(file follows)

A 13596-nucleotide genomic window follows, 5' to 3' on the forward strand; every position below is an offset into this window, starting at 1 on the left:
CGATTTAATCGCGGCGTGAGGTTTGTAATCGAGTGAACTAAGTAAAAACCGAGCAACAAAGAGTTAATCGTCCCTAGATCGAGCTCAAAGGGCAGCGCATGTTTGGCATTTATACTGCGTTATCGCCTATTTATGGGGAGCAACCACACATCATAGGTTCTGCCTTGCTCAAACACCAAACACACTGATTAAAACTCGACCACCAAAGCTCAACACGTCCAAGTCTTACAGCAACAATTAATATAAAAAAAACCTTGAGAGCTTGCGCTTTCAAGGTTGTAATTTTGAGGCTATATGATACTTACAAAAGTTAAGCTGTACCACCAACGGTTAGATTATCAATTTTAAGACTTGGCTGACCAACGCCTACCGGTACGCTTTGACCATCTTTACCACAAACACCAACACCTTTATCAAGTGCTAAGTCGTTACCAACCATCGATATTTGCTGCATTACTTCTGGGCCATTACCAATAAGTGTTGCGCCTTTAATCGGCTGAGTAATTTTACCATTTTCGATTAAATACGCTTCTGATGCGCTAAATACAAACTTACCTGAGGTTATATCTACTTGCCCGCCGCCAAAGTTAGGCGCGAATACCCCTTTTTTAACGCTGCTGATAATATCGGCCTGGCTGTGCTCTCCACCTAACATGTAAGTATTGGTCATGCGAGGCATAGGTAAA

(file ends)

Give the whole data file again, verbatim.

A 13596-nucleotide genomic window follows, 5' to 3' on the forward strand; every position below is an offset into this window, starting at 1 on the left:
CGATTTAATCGCGGCGTGAGGTTTGTAATCGAGTGAACTAAGTAAAAACCGAGCAACAAAGAGTTAATCGTCCCTAGATCGAGCTCAAAGGGCAGCGCATGTTTGGCATTTATACTGCGTTATCGCCTATTTATGGGGAGCAACCACACATCATAGGTTCTGCCTTGCTCAAACACCAAACACACTGATTAAAACTCGACCACCAAAGCTCAACACGTCCAAGTCTTACAGCAACAATTAATATAAAAAAAACCTTGAGAGCTTGCGCTTTCAAGGTTGTAATTTTGAGGCTATATGATACTTACAAAAGTTAAGCTGTACCACCAACGGTTAGATTATCAATTTTAAGACTTGGCTGACCAACGCCTACCGGTACGCTTTGACCATCTTTACCACAAACACCAACACCTTTATCAAGTGCTAAGTCGTTACCAACCATCGATATTTGCTGCATTACTTCTGGGCCATTACCAATAAGTGTTGCGCCTTTAATCGGCTGAGTAATTTTACCATTTTCGATTAAATACGCTTCTGATGCGCTAAATACAAACTTACCTGAGGTTATATCTACTTGCCCGCCGCCAAAGTTAGGCGCGAATACCCCTTTTTTAACGCTGCTGATAATATCGGCCTGGCTGTGCTCTCCACCTAACATGTAAGTATTGGTCATGCGAGGCATAGGTAAA